Happy December. All of us at Partners for Our Children extend warm wishes for a happy holiday season and a fantastic 2019. 
 
In this newsletter, please find many federal updates we want to share. As a reminder, POC tracks federal legislation on our federal legislation tracker (click on the "federal bills" tab). The tracker, housed on the POC website, focuses on bills that potentially impact child and family well-being, especially related to people most negatively affected by inequities.
 
Washington state legislative session begins soon
Before we know it, January 14, 2019 will be here and a new state legislative session will begin. As usual, POC will track state legislation, summarize relevant bills, and track and update them weekly on our POC website. We also will send weekly general updates throughout session. 
 
If you have any suggestions or feedback about the state or federal updates, please do contact us! We are very open to refining the processes.
 
Public comment until December 10th for proposed rule change regarding inadmissibility to the United States on public charge 
On October 10th, the Department of Homeland Security (DHS) published a proposed rule for inadmissibility to the United States on grounds of “public charge.” Public charge,as defined by the U.S. Citizenship and Immigration Services,is any individual who is “primarily dependent on the government for subsistence, either by the receipt of public cash assistance for income maintenance, or institutionalization for long-term care at government expense.”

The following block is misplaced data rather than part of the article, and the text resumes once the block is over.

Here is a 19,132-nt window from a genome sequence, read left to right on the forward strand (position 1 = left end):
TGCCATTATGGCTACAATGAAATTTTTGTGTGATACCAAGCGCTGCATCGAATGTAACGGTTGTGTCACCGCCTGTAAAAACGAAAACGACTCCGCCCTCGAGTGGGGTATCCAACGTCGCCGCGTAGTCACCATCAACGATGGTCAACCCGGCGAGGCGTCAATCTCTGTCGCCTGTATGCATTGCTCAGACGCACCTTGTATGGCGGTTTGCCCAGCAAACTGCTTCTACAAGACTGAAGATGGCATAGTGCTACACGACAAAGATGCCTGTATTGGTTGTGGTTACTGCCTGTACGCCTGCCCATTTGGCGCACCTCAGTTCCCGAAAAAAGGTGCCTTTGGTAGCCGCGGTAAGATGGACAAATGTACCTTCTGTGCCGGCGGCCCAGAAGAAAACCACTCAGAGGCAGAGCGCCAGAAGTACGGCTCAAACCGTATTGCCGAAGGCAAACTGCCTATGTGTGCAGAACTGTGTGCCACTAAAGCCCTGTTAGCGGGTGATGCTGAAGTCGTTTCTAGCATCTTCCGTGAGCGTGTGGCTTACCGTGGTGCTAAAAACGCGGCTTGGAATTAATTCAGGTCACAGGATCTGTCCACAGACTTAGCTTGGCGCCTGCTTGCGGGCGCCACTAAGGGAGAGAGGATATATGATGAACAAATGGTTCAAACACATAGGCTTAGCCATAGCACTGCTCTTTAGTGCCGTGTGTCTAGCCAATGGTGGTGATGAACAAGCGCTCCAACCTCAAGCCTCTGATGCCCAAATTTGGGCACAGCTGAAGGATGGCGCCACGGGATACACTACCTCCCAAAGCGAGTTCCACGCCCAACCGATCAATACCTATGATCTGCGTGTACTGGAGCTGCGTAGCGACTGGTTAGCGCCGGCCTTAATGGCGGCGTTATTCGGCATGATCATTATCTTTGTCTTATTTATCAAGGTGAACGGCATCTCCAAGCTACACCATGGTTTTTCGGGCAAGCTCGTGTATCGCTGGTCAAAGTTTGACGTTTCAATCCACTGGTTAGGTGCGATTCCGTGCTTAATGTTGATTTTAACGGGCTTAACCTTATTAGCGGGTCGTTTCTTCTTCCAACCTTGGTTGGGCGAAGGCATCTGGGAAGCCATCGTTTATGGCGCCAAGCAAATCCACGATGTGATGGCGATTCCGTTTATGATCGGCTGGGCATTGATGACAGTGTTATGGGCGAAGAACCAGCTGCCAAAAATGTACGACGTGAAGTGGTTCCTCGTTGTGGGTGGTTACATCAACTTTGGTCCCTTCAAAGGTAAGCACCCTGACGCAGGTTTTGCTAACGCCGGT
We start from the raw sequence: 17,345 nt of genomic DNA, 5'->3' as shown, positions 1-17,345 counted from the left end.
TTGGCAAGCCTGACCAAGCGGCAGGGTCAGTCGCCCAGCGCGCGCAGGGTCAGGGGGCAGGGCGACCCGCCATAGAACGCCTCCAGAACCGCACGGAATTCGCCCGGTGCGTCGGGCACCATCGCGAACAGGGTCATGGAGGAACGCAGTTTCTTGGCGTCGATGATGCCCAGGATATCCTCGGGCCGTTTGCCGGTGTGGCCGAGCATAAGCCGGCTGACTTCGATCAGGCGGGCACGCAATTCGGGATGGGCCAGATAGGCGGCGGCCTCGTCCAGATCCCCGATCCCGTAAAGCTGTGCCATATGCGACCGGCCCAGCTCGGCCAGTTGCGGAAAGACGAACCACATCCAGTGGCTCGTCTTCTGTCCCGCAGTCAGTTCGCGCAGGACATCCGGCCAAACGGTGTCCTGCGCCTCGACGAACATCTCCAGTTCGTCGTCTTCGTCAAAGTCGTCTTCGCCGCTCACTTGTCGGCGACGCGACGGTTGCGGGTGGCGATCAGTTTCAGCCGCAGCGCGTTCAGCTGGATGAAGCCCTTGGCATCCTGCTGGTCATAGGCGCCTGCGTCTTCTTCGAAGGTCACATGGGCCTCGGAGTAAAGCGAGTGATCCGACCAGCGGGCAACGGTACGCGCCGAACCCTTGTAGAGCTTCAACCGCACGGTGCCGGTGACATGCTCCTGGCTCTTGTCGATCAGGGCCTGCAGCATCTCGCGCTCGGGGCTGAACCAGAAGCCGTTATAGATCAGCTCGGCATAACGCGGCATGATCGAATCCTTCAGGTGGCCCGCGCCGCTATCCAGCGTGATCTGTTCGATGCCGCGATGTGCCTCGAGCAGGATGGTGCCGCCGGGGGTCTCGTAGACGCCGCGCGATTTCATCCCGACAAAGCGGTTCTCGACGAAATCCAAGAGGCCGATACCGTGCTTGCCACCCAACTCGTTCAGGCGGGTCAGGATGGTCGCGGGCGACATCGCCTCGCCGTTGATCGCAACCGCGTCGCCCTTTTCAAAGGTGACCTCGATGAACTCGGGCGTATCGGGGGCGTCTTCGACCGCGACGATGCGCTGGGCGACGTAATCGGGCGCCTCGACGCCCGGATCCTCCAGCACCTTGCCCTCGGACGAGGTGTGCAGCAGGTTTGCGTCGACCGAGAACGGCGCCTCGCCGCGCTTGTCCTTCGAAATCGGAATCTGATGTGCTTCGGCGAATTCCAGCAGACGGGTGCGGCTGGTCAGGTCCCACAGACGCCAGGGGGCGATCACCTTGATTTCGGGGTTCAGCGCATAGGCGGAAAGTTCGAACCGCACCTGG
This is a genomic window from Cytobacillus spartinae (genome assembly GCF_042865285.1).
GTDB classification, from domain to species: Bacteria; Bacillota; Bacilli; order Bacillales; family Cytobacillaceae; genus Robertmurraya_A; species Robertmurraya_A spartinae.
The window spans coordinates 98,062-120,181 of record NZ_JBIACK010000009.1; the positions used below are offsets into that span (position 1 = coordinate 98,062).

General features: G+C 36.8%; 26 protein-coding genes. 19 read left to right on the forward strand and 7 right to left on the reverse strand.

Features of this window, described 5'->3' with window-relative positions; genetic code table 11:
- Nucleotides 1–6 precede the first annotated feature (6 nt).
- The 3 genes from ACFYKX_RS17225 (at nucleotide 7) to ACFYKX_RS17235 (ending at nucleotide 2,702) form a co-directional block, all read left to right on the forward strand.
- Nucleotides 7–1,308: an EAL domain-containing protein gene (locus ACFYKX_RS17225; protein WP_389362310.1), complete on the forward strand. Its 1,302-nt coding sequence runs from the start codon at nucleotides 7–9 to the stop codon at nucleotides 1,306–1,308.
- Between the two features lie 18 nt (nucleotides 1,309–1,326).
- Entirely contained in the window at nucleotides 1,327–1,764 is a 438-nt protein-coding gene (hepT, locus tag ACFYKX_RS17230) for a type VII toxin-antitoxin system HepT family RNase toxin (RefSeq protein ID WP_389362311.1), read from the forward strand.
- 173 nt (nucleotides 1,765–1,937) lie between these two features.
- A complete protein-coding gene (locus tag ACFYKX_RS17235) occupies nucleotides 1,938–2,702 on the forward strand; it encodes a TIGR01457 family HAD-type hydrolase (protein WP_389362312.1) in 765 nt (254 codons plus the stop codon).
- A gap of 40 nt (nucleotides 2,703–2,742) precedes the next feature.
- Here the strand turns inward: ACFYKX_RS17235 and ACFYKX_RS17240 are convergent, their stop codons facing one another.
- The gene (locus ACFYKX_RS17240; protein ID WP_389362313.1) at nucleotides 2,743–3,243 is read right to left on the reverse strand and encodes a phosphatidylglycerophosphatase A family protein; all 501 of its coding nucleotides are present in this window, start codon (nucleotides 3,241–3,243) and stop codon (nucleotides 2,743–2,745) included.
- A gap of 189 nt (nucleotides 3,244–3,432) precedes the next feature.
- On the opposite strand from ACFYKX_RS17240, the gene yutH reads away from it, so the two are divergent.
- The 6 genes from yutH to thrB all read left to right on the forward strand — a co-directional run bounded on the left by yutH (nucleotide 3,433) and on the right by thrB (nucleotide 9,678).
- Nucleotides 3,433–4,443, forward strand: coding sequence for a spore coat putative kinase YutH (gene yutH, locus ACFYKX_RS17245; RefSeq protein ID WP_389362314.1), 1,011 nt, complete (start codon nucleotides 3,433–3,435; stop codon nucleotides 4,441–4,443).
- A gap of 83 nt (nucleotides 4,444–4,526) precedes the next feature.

The proposed rule change would deny applicants a visa or admission into the United States if they might at any time become a “public charge,” unless Congress expressly exempted or otherwise permitted them to seek a waiver of inadmissibility.  DHS also proposes that all people who seek an extension of stay in the U.S. or change of status prove they are not, have not or will not receive public benefits. 
 
This proposal will further jeopardize children living in immigrant families and/or extended families. Families may be discouraged from receiving important supports and services needed to meet their basic needs for fear of negatively impacting their ability to keep child(ren) or their own safety in the United States.